So when we take the connecting medium into account, we find nothing but contact---not what is ordinarily called contact, but immediate connexion; there is no gap separating the particle from the ether in which it is immersed ; in the last resort there is absolute continuity. The particles do not act on the ether through a gap; in that sense there is nothing else but contact: the whole cosmos is welded up into a unity, every part connected with every other part. Hence that thesis about contact is both true and false; true if we attend to matter only, false if we attend to the ether also.

Brief statements like that are always liable to this double sense: we cannot really summarize Reality in a phrase: all that we can summarize is one aspect of reality, the one to which we are at the moment calling attention. A phrase is useful for calling attention, for making people think; but we must never use a phrase as a basis of an argument, or set it up in opposition to a fact. Against a fact it is powerless. Phrases may illustrate facts, or may misrepresent them; the only good of a phrase is to focus the human mind.

Now see if the other phrase has any aspect of falsity. "A body cannot act where it is not." Or in other words, every action must take place through a medium. In the material universe this seems to be universally true. But is it true in the vital and mental universe? If we encounter facts which seem to falsify it, we should not deny or ignore those facts on the strength of a phrase; it has no power of confrontation, it forms no basis for an argument, it is a summary of experience, and experience may go beyond any convenient and partial summary: the phrase may have to be extended.

I do not wish to extend it now: I only wish to point out that it may have to be extended or qualified. The question only arises when we seek to generalize the term "body" and apply it also to Mind. Can one mind act on another directly, or otherwise than through a medium? We are now getting into a region of some vagueness. We really do not know how mind acts at all; we know that a thought somehow operates on matter, primarily to all appearance on the matter of the brain, and thus causes physical changes; and we also know that another brain, stimulated into activity by reception of those physical changes through appropriate mechanism, reacts on an associated mind and arouses a corresponding thought; so that indirectly, through a series of physical and physiological processes, one mind can act on another. Even the mind of a dead person can act, if he had left behind a poem or picture or mathematical theorem. It is proverbial that events can be controlled by "a dead hand." Apart from that, the mind of Beethoven or of Newton or Shakespeare is in a real and beneficent sense fully active to-day. But can a mind ever act on another mind directly, without all those intermediate and curious physical methods? The assertion is sometimes made that it can, and the facts responsible for such an assertion are summed up under the head telepathy---mental action at a distance---though what "distance" means in relation to Mind I do not know.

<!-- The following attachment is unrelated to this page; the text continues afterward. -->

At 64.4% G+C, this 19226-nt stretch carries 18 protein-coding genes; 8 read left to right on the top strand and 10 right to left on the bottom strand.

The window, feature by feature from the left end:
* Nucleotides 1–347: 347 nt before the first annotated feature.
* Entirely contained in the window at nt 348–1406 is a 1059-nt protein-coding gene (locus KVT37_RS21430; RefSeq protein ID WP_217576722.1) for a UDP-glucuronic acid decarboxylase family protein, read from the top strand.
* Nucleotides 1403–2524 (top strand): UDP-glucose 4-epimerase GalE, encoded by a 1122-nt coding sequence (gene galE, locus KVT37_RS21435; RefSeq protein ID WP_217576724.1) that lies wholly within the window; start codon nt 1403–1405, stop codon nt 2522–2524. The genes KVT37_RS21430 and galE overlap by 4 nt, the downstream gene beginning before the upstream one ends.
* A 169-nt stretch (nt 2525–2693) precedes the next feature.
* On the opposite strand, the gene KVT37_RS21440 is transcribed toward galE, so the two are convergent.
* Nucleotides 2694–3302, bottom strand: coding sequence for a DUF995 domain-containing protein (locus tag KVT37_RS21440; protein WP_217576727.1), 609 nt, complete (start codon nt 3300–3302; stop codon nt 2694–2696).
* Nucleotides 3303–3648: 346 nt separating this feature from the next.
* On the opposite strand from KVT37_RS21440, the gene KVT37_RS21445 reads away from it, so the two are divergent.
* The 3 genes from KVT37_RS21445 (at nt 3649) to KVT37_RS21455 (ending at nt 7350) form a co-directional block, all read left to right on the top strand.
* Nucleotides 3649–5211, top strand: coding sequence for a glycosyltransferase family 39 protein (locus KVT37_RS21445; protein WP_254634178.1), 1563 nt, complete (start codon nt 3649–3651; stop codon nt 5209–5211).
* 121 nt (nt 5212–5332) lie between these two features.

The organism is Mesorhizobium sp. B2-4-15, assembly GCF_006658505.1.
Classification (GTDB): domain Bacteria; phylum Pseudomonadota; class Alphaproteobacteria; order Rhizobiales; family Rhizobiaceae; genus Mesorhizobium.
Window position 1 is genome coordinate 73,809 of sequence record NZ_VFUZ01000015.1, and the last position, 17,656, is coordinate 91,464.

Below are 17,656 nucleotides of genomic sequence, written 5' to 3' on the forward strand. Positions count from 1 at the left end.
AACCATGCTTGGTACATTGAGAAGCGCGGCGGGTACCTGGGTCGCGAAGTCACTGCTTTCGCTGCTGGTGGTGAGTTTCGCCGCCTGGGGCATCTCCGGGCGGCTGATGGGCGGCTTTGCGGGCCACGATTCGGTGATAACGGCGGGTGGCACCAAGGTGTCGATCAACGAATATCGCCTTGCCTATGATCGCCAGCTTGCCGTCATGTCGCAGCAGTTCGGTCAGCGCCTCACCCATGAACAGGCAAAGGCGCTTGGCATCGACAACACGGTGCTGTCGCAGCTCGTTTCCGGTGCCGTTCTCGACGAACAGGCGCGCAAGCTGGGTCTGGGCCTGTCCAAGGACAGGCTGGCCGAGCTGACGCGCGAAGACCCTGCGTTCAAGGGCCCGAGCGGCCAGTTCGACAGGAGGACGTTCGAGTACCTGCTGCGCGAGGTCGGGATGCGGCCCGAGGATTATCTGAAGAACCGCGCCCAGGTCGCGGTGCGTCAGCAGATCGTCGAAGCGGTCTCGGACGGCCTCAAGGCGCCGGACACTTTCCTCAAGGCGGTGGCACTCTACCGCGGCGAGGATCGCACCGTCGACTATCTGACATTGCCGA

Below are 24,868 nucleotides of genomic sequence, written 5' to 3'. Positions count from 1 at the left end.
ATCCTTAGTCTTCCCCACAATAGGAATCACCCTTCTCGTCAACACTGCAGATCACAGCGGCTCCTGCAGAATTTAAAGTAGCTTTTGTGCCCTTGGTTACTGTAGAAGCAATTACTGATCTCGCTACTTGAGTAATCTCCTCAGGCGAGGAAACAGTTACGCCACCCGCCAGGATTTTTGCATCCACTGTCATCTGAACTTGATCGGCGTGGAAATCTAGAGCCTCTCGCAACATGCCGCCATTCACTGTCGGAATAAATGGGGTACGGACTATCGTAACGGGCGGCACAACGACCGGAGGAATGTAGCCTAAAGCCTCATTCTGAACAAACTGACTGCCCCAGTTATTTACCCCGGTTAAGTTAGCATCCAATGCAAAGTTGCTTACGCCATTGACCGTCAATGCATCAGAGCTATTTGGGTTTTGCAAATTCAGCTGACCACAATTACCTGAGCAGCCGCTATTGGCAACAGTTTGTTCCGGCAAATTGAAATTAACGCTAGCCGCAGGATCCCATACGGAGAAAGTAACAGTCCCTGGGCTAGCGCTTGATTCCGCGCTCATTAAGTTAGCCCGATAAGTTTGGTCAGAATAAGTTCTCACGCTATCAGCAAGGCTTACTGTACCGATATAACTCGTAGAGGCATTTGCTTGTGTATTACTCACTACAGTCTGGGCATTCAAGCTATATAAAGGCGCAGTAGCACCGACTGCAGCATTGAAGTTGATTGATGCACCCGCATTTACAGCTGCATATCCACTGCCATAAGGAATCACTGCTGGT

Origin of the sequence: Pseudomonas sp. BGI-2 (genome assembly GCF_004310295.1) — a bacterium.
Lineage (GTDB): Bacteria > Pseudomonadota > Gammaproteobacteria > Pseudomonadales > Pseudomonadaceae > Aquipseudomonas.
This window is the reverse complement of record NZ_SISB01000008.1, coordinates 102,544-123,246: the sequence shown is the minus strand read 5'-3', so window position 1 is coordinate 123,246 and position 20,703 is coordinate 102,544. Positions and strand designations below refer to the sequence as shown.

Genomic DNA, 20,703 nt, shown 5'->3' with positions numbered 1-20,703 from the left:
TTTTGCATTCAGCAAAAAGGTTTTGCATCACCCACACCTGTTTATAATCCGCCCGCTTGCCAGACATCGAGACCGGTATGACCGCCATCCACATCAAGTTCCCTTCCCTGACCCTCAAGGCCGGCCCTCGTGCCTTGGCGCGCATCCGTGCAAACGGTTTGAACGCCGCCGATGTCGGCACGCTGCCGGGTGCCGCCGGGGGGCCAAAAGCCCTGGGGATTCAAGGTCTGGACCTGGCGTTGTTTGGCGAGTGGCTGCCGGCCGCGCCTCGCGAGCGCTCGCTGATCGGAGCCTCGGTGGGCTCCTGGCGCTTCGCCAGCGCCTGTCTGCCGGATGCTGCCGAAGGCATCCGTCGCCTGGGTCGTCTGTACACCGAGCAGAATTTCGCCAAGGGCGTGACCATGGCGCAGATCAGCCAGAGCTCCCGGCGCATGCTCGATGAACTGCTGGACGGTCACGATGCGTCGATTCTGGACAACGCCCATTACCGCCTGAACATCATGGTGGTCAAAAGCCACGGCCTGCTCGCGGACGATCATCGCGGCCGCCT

Hitherto we have been denying action at a distance, and saying we must always look for a medium. Are we going to contradict that now and say that mind can act without a medium? That would be rash, and yet it may be true, if by further study we find that facts support such a statement. Our denial of action at a distance has no weight as an argument; it is a precautionary measure of policy. We should be wise to seek for a medium if we can, or until we find that such an hypothesis breaks down. We do not know enough about mental action to dogmatize; we must accumulate and study the facts; they must be our guide; a satisfying theory is not yet. It would be utter folly, however, to deny or ignore facts on the ground of preconceptions, because they do not seem to fit into such scheme of the universe as we have already formed; folly to set up against genuine experience our denial of action at a distance.

We do not know the nature of Mind, nor the laws of mental action: they may be quite different from physical laws. We do not know if an active mind need belong to a living person, that is to a person with brain-nerve-muscle mechanism. We have to make experiments and accumulate experience by aid of this mechanism; but we should not let it dominate or hamper us. We may have to enlarge our conceptions to comprehend much more. The region of Art and Beauty and Love and Aspiration is a region higher and beyond anything apprehended in physical science; it behoves us to walk warily and modestly. And it may help us to remember that the greatest men of science have never set up their extensive though still partial knowledge in opposition to the existence of a spiritual universe and direct religious experience.

The Universe, in its wider sense, is infinitely comprehensive; the stellar spaces and the processes of Nature do not exhaust it. These can rightly be regarded as manifestations of some great Reality beyond.